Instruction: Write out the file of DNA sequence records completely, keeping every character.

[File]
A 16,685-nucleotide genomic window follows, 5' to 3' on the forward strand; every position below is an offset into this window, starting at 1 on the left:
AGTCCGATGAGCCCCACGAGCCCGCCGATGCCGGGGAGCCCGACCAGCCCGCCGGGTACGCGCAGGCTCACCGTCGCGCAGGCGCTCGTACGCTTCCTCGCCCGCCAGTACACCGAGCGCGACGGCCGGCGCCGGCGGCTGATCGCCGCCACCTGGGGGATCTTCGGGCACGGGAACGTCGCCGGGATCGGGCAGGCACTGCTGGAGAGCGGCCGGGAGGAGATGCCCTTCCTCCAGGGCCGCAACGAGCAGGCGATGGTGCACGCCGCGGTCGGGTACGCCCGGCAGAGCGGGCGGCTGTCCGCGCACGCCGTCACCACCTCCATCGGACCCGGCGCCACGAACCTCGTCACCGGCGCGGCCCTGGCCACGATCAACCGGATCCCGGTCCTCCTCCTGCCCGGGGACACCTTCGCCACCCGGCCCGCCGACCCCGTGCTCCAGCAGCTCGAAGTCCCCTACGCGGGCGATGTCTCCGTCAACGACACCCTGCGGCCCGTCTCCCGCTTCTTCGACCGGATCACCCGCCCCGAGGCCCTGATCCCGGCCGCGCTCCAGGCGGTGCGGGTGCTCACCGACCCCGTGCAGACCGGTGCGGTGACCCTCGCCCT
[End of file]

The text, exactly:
A 16,685-nucleotide genomic window follows, 5' to 3' on the forward strand; every position below is an offset into this window, starting at 1 on the left:
AGTCCGATGAGCCCCACGAGCCCGCCGATGCCGGGGAGCCCGACCAGCCCGCCGGGTACGCGCAGGCTCACCGTCGCGCAGGCGCTCGTACGCTTCCTCGCCCGCCAGTACACCGAGCGCGACGGCCGGCGCCGGCGGCTGATCGCCGCCACCTGGGGGATCTTCGGGCACGGGAACGTCGCCGGGATCGGGCAGGCACTGCTGGAGAGCGGCCGGGAGGAGATGCCCTTCCTCCAGGGCCGCAACGAGCAGGCGATGGTGCACGCCGCGGTCGGGTACGCCCGGCAGAGCGGGCGGCTGTCCGCGCACGCCGTCACCACCTCCATCGGACCCGGCGCCACGAACCTCGTCACCGGCGCGGCCCTGGCCACGATCAACCGGATCCCGGTCCTCCTCCTGCCCGGGGACACCTTCGCCACCCGGCCCGCCGACCCCGTGCTCCAGCAGCTCGAAGTCCCCTACGCGGGCGATGTCTCCGTCAACGACACCCTGCGGCCCGTCTCCCGCTTCTTCGACCGGATCACCCGCCCCGAGGCCCTGATCCCGGCCGCGCTCCAGGCGGTGCGGGTGCTCACCGACCCCGTGCAGACCGGTGCGGTGACCCTCGCCCT